Tuesday, February 21, 2017

The Wish Granter by C.J. Redwine

The Wish Granter by C.J. Redwine
Release Date - Feburary 14, 2017
Publisher Website - Harper Collins
Publisher Social Media - Twitter/Facebook/SavvyReader/Frenzy
Pages -  432 pages
My Rating - 3/5
**received from the publisher for an honest review**

Here is the Goodreads synopsis
An epic, romantic, and action-packed fantasy inspired by the tale of Rumpelstiltskin, about a bastard princess who must take on an evil fae to save her brother’s soul, from C. J. Redwine, the New York Times bestselling author of The Shadow Queen. Perfect for fans of Graceling and the Lunar Chronicles.

The world has turned upside down for Thad and Ari Glavan, the bastard twins of SĂșndraille’s king. Their mother was murdered. The royal family died mysteriously. And now Thad sits on the throne of a kingdom whose streets are suddenly overrun with violence he can’t stop.

Growing up ignored by the nobility, Ari never wanted to be a proper princess. And when Thad suddenly starts training Ari to take his place, she realizes that her brother’s ascension to the throne wasn’t fate. It was the work of a Wish Granter named Alistair Teague who tricked Thad into wishing away both the safety of his people and his soul in exchange for the crown.

So Ari recruits the help of Thad’s enigmatic new weapons master, Sebastian Vaughn, to teach her how to fight Teague. With secret ties to Teague’s criminal empire, Sebastian might just hold the key to discovering Alistair’s weaknesses, saving Ari’s brother—and herself.

But Teague is ruthless and more than ready to destroy anyone who dares stand in his way—and now he has his sights set on the princess. And if Ari can’t outwit him, she’ll lose Sebastian, her brother…and her soul. 
I was very excited when I heard that the follow up to CJ Redwine's fantastic The Shadow Queen was a story based on the Rumpelstiltskin tale. I don't recall having read one, especially not a young adult retelling, so that only increased my excitement. Sadly, this novel did not quite meet my expectations, even if it had plenty of potential.

The fairytale feel of the first one is not as obvious in this companion novel. The world building, and fantasy elements that felt so developed and defined in the The Shadow Queen feel like an afterthought in this sequel. I did enjoy what was given but wanted more. The idea of a seedier side to this world with drugs, theft, and a pseudo crime syndicate was interesting and it held a lot of potential but was not fleshed out to really maximize on that potential.

The characters, particularly Ari, is where this story shines. Ari is an illegitimate princess made legitimate out of circumstance. The fact that she is not a recognized princess at birth was unique for me. I cannot recall many books that feature such a character. She is also described as being more curvy than most and totally comfortable with her body. She's even presented as having a realistic dose of self confidence. She has a deep love of food, and loves to cook. She was also not afraid to get her hands dirty. She was pretty much the opposite of the usual character found within this type of story and I appreciated that fact. She is loyal, determined, and doesn't back down. Her character is what makes you want to follow the story because she is such a breathe of fresh air.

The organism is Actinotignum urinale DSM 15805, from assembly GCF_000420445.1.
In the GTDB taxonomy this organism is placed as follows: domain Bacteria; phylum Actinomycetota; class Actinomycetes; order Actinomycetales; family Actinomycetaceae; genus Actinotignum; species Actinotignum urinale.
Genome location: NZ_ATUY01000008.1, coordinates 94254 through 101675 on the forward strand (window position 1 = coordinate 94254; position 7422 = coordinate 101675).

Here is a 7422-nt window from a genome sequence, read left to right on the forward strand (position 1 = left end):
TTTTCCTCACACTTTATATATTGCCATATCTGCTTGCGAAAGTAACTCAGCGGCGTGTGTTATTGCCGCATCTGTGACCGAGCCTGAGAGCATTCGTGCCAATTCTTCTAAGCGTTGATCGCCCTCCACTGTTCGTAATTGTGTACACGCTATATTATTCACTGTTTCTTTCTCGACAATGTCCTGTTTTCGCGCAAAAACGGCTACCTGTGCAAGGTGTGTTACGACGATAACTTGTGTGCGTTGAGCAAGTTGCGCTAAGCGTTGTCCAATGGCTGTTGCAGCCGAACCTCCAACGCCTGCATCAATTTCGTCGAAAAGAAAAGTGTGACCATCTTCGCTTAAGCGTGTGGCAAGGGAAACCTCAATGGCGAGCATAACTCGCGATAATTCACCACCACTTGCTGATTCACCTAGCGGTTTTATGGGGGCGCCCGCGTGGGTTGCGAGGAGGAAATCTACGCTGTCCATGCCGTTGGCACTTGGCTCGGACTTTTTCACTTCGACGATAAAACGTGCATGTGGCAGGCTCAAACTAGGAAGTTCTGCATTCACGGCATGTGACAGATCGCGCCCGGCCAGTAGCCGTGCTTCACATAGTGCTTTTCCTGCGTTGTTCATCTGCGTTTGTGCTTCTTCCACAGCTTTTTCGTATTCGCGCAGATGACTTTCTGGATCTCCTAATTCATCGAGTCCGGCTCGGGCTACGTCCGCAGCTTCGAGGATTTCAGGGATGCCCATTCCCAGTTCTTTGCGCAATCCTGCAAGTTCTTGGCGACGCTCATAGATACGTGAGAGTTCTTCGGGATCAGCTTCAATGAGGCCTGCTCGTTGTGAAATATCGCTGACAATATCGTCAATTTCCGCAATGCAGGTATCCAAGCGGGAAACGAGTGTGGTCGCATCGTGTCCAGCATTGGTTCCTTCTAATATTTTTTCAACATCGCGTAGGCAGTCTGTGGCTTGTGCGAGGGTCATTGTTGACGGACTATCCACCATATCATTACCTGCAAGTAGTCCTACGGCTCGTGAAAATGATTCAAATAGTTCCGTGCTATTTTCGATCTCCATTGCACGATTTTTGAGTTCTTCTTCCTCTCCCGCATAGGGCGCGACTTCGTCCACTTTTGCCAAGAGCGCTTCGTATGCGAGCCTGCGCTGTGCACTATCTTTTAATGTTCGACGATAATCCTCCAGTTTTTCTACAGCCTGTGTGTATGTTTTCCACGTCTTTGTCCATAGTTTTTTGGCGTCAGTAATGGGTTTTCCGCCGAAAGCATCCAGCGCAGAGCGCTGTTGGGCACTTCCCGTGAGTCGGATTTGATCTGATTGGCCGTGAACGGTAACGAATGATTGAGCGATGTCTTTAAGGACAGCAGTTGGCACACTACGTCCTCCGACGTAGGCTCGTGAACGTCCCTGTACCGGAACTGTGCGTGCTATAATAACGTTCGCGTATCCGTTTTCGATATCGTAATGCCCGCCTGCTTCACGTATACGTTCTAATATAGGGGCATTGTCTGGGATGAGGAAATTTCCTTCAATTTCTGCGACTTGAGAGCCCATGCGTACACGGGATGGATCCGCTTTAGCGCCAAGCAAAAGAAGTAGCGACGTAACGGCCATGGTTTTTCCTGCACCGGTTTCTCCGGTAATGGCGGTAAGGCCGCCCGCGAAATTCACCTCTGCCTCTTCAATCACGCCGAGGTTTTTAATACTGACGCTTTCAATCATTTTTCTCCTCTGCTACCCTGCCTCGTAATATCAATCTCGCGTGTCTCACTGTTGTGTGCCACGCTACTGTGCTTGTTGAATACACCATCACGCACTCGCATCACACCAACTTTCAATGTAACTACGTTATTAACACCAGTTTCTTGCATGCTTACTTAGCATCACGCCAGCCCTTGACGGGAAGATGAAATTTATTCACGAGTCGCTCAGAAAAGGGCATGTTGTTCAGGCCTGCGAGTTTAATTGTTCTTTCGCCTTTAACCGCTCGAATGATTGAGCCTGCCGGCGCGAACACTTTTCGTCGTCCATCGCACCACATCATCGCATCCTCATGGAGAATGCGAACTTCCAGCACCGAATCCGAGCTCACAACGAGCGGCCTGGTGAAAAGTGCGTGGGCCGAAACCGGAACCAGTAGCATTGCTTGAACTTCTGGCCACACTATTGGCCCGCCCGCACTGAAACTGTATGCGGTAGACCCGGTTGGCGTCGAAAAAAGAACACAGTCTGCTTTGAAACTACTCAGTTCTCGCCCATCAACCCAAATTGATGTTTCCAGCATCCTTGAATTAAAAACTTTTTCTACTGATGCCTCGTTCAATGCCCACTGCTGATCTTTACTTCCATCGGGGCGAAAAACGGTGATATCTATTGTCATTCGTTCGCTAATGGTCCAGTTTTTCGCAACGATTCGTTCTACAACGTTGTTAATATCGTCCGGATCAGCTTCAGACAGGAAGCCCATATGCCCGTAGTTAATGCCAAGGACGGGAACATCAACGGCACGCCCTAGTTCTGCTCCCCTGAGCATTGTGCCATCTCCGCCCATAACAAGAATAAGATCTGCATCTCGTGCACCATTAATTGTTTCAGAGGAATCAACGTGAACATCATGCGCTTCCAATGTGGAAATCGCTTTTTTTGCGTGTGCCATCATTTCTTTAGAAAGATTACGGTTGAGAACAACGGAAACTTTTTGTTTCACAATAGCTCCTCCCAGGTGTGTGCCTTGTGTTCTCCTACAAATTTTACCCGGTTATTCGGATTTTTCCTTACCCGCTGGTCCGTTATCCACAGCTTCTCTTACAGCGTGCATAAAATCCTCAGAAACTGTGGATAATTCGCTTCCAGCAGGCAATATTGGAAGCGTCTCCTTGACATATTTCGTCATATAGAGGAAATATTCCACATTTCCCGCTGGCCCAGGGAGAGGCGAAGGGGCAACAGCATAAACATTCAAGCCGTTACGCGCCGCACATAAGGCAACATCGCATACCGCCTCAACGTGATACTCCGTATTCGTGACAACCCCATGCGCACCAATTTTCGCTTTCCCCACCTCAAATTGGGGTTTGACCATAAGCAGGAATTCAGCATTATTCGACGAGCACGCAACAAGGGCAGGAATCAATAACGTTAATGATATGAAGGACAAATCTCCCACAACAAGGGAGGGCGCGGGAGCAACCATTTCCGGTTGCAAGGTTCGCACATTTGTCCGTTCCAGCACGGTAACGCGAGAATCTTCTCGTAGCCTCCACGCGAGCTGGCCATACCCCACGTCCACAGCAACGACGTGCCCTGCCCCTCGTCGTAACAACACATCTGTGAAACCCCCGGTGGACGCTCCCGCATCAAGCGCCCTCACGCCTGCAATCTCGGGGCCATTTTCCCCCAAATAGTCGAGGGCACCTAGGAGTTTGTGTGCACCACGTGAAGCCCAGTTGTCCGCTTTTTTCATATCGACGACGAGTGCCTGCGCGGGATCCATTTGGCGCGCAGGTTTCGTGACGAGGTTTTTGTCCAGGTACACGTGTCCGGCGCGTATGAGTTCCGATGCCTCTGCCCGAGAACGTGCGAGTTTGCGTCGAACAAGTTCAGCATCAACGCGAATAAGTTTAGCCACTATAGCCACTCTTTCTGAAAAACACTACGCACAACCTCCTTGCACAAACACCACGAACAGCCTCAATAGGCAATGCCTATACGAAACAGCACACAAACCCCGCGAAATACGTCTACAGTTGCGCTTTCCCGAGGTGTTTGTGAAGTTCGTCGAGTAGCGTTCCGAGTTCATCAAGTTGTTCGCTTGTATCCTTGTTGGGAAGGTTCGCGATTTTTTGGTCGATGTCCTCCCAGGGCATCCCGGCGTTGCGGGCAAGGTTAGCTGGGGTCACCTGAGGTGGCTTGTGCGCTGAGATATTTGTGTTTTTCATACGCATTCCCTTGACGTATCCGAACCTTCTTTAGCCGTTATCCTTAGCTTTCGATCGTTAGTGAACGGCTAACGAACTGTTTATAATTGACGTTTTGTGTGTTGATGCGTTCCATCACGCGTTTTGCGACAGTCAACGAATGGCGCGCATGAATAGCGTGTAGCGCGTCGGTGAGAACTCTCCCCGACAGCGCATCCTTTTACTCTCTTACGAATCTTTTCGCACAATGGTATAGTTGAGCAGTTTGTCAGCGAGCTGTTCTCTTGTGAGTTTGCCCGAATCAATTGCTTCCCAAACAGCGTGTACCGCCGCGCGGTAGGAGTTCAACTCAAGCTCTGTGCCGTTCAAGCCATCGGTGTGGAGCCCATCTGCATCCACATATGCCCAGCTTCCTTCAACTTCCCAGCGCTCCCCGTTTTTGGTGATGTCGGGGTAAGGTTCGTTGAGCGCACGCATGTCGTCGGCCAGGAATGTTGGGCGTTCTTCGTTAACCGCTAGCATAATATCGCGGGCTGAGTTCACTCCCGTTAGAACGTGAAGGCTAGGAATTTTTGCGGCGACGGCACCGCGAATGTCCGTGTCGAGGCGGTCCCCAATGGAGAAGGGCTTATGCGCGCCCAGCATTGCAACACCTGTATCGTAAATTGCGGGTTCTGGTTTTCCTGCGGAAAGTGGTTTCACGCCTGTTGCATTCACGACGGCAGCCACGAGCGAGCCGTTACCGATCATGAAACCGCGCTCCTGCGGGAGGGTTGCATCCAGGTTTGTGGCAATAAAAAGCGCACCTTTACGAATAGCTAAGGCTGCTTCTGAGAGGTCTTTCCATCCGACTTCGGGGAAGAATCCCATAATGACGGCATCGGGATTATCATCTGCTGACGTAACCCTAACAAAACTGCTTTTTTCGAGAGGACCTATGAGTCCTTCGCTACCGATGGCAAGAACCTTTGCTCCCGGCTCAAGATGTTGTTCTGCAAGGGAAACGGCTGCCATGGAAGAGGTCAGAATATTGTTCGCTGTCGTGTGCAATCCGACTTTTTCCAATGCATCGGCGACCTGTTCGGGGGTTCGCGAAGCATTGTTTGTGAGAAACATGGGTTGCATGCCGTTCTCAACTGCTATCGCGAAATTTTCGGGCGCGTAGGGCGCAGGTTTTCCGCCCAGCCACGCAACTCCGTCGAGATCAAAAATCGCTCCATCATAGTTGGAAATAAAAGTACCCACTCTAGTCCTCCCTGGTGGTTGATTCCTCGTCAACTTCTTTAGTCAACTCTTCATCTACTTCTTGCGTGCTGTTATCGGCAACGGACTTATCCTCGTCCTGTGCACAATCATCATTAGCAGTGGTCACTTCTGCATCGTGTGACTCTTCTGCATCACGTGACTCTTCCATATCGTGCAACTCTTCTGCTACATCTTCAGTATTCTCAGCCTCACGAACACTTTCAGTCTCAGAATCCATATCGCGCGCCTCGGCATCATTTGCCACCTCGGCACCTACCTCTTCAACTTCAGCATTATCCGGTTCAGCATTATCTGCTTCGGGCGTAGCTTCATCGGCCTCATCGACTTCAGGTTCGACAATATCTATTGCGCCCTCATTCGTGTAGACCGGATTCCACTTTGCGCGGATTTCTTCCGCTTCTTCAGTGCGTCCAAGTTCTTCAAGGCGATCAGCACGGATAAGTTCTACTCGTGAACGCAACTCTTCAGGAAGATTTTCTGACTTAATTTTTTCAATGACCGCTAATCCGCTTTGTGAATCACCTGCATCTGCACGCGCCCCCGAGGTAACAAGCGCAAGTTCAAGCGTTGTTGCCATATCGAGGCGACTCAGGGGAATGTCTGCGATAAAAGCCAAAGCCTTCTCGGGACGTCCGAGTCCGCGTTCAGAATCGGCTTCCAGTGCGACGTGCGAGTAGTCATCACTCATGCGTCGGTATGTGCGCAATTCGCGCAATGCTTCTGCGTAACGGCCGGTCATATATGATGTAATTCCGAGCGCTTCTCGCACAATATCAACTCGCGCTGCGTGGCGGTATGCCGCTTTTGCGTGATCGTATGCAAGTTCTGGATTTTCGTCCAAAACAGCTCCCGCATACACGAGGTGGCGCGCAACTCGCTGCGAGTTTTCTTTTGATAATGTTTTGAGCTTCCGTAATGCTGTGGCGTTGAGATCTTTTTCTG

Thad, her brother who finds himself in the role of King, is equally intriguing, but we never really get to know enough about him. I wanted more from him. I would have liked to get into his head a little more, especially when he was making certain decisions. He felt like this enigma that I wanted to unravel but never really got the chance to.

Sebastian is your typical boy from the wrong side of the tracks character. He has a tortured past and his issues stem from that traumatic past. His character could have certainly been more developed, but he is endearing enough and seeing the cracks in his armour as he begins a tentative friendship with Ari is the highlight of his character. Those cracks blossom into something deeper which gives the romance a little more substance as they do start out by building that friendship first.

Perhaps the biggest hindrance to my enjoyment was the mythology. The Rumpelstiltskin tale is filled with memorable moments and these are only briefly touched upon in the story. The notion of having to guess his name is tossed in as a last minute thing without the mythology behind it being properly addressed. The way in which he is defeated felt a little too conveniently discovered as there was not a lot of build up to the mythology behind the character or the rules of his power.

This Rumpelstiltskin retelling certainly has its magical moments, but didn't quite take the mythology or characters deep enough for my liking. I wanted more from all elements of this story, but ultimately still find this one enjoyable enough to finish. I am curious enough to see which fairytale is adapted next and would certainly read another novel by CJ Redwine in the future. 

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